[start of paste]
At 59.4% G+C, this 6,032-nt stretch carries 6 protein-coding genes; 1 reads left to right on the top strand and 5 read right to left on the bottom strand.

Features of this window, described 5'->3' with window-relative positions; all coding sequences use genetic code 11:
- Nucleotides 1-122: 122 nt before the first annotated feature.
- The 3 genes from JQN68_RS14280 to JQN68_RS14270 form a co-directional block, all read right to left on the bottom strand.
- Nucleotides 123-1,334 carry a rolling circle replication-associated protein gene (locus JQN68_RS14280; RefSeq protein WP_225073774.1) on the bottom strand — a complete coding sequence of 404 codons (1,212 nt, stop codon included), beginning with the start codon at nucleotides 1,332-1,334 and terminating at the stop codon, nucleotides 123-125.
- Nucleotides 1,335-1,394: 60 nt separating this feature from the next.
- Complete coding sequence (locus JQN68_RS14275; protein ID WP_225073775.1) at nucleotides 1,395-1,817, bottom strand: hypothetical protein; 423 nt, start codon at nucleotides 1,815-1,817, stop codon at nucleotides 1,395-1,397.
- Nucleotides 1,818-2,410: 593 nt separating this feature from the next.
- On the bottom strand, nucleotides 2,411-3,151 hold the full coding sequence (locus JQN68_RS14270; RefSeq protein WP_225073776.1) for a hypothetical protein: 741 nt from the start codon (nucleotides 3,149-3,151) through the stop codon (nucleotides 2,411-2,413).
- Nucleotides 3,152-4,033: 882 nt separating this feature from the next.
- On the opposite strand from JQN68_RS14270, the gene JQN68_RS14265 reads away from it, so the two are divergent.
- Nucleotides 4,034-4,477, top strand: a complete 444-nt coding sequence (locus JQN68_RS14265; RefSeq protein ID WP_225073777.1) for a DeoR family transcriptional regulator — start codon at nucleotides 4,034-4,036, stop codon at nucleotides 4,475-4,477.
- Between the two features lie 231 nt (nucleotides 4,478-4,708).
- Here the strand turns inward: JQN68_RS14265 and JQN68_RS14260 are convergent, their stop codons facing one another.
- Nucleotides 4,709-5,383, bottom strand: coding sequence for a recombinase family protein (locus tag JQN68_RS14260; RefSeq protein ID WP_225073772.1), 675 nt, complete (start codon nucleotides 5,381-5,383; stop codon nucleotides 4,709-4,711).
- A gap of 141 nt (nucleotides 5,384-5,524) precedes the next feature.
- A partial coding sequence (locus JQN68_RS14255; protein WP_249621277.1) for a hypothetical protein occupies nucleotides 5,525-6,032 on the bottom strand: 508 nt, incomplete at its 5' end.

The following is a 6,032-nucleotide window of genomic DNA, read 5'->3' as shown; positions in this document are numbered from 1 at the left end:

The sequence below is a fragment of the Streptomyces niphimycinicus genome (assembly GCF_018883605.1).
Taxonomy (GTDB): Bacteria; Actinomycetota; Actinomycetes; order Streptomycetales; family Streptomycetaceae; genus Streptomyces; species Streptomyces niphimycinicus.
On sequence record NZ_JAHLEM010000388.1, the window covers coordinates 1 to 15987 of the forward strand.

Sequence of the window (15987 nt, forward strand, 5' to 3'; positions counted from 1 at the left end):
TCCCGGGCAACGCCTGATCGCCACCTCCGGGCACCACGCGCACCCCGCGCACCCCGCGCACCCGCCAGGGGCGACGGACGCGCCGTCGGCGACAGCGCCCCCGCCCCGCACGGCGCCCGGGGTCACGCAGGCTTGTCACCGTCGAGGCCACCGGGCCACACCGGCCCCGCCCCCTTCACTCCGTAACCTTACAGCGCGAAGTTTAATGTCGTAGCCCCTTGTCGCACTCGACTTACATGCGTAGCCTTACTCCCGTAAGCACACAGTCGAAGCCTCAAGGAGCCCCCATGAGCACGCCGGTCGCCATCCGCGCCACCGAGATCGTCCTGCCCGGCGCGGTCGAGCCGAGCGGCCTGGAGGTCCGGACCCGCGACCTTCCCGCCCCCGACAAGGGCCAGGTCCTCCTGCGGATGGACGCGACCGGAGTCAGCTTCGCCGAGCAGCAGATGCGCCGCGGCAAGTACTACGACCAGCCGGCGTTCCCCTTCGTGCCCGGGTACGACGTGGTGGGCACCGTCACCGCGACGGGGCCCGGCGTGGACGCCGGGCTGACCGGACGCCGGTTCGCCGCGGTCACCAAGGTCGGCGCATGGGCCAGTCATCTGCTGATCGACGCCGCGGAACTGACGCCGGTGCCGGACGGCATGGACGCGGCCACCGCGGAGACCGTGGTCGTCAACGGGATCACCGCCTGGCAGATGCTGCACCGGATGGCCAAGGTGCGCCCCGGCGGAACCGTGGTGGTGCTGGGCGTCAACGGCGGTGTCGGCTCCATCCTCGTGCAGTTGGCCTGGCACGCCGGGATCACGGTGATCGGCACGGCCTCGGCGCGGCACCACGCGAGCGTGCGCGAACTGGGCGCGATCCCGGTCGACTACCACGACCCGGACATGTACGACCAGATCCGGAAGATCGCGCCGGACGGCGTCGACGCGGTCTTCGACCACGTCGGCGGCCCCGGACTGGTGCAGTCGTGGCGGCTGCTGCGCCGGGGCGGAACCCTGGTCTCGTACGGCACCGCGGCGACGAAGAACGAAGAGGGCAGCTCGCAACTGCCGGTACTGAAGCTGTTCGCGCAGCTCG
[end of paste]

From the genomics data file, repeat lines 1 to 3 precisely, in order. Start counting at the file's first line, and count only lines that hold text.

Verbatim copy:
At 59.4% G+C, this 6,032-nt stretch carries 6 protein-coding genes; 1 reads left to right on the top strand and 5 read right to left on the bottom strand.

Features of this window, described 5'->3' with window-relative positions; all coding sequences use genetic code 11:
- Nucleotides 1-122: 122 nt before the first annotated feature.